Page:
How refreshing it is to breathe in the clean scents of summer! The fresh cut grass, flowers in full bloom, plump garden vegetables, and, of course, the wafts of BBQ from the outdoor grill—it’s no wonder we spend so much time out on our lawns and gardens during the summer.
But there’s no reason we can’t enjoy a beautiful yard even when it’s covered in snow. In fact, maintaining a lawn during the colder months doesn’t just offer some lovely winter landscapes; it’s crucial to ensuring our yards stay healthy all year round. For example, residents of Alaska, who face incredibly fickle and extreme climates throughout the year, consider their yard’s seasonal health from the moment they construct a lawn and choose their grass!
Fortunately, you don’t have to plant an entire new level of grass to ensure your yard stays beautiful and healthy in the winter. As you spend time in your yard this summer, consider some easy winter gardening tips to help you maintain your home’s curb appeal as soon as the weather starts to turn.
Find Your Flowers
There’s no reason you can’t enjoy the color and smell of fresh flowers, even in the winter. There are many options of flora and fauna that can be planted in the summer and enjoyed come winter. A few examples of winter flowers include:
- Viburnum: a scented, deciduous shrub whose leaves change color depending on the season. Its gray-blue leaves of summer turn reddish in fall, and in the winter, depending on the species, it can sprout either fragrant pink flowers or bright red fruit.
- Allium bulbs: produce bunches of foot-high lilac, star-shaped flowers in spring or summer. In the winter, they keep their structure, and turn almost silver.
- Witch Hazel: fragrant in summer, its bursts of spider-shaped red-and-yellow flowers continue to shine in the winter.
Towards the end of the summer, you should start doing basic housekeeping for your flower beds and flower pots. For example, your annuals—flowers that just grow for one season—won’t last through the cold season. So why not get rid of any dead foliage early on, and help your garden look clean and tidy come winter.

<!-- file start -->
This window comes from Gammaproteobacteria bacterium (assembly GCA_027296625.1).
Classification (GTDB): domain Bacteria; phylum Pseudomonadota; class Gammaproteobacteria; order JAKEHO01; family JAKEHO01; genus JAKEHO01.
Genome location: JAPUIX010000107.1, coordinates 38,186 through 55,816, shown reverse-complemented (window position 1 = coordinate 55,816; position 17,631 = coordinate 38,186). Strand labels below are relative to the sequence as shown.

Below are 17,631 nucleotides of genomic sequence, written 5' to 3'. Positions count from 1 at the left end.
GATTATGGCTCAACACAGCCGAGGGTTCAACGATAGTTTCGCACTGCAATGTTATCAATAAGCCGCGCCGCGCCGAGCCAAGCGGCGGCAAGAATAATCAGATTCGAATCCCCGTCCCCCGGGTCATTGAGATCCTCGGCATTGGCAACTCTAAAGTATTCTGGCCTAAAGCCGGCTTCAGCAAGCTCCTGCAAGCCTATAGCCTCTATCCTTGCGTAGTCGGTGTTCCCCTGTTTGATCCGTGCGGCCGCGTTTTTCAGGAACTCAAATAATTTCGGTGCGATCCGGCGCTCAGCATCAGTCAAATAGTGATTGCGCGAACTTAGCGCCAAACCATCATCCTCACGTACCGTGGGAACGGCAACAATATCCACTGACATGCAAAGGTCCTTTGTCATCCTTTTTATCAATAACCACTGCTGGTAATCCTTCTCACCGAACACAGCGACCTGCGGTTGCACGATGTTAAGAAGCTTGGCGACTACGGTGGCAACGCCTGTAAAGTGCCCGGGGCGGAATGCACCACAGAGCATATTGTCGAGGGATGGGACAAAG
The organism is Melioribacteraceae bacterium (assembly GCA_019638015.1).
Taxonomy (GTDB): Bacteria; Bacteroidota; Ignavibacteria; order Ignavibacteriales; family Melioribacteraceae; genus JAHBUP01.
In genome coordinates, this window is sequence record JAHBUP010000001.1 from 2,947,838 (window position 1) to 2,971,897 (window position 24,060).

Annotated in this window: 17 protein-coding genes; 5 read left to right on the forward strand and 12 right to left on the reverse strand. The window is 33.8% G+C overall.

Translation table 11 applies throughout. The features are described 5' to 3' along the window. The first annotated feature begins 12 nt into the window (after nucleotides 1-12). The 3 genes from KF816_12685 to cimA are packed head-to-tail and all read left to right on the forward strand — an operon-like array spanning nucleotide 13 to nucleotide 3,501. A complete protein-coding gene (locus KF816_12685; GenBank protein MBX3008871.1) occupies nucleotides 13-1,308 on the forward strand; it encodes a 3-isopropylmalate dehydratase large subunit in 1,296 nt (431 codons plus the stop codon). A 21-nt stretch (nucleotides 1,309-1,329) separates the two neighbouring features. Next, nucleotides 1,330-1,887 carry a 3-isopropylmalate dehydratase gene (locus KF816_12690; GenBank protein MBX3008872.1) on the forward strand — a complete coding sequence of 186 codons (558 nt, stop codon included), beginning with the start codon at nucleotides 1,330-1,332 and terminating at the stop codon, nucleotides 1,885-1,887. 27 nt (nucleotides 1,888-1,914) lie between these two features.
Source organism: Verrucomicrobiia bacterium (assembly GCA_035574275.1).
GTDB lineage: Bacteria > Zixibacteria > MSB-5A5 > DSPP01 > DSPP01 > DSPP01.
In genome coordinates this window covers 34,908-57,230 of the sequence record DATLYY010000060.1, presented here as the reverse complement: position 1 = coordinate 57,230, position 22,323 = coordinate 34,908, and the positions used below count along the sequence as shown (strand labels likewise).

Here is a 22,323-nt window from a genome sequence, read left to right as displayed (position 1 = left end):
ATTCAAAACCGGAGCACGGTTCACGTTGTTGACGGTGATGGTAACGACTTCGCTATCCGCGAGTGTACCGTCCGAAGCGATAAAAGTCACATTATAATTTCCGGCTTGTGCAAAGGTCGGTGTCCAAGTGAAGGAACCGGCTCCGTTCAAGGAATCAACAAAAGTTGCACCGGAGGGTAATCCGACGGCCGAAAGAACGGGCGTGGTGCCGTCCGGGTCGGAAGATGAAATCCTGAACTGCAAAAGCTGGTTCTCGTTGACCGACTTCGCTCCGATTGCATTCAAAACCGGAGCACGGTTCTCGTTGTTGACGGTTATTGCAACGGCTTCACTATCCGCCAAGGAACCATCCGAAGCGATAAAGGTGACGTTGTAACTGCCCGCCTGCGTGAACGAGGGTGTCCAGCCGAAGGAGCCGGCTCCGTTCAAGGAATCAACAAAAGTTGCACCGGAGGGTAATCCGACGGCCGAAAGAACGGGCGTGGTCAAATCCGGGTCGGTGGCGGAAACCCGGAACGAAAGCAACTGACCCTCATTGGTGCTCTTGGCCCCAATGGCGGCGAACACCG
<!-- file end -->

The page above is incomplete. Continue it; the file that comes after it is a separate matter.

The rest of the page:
Meanwhile, you should also start preparing your perennials to grow back once the frost thaws. While the above ground foliage of perennials can freeze and die, their roots do not, and they can regrow come spring. Cut the stems back to soil level to neaten the garden and remove any pests or spores. However, you should leave stems with fuller seed heads as they can accumulate snow for a beautiful winter effect.
Strengthen Your Soil
There are many techniques you can start implementing in the summer in order to keep your soil fertile and fresh, even when covered with ice and snow.
For example, as soon as the mulch you laid in the summer has decomposed, start spreading a new, thicker layer for winter. This will help keep the temperature of your yard even, and protect plants and soil during the colder weather.
Further, you can create an organic soil ‘conditioner’ by composting dead plants, which can help kill weeds and diseases.
Lastly, be sure to aerate your lawn. This will allow air and water to penetrate into the soil, reduce soil compaction, increase fertilizer and lime penetration, encourage root growth, and reduce thatch—all key components of having a healthy lawn that has a better chance of standing up to winter.
Harness Your Hardscaping
Hardscaping—or any constructed aspects of landscaping—can play a huge role in a beautiful winter lawn. Consider decorating your yard with structures such as trellises, benches, arbors, statues, or other garden structure. You can build and use them in the summer, and then enjoy them as a focal point to your garden throughout the winter.
Snow might force us to stay inside more during the winter, but that doesn’t mean we still can’t take pleasure in our yards in the cold months through some basic winter gardening. Start planning how you want your winter lawn and winter flowers to look, and maintain your yard throughout the summer by mowing, weeding, and watering it continuously. That way, your garden won’t only be healthy and beautiful for winter, but will stay lush for next summer’s outdoor adventures.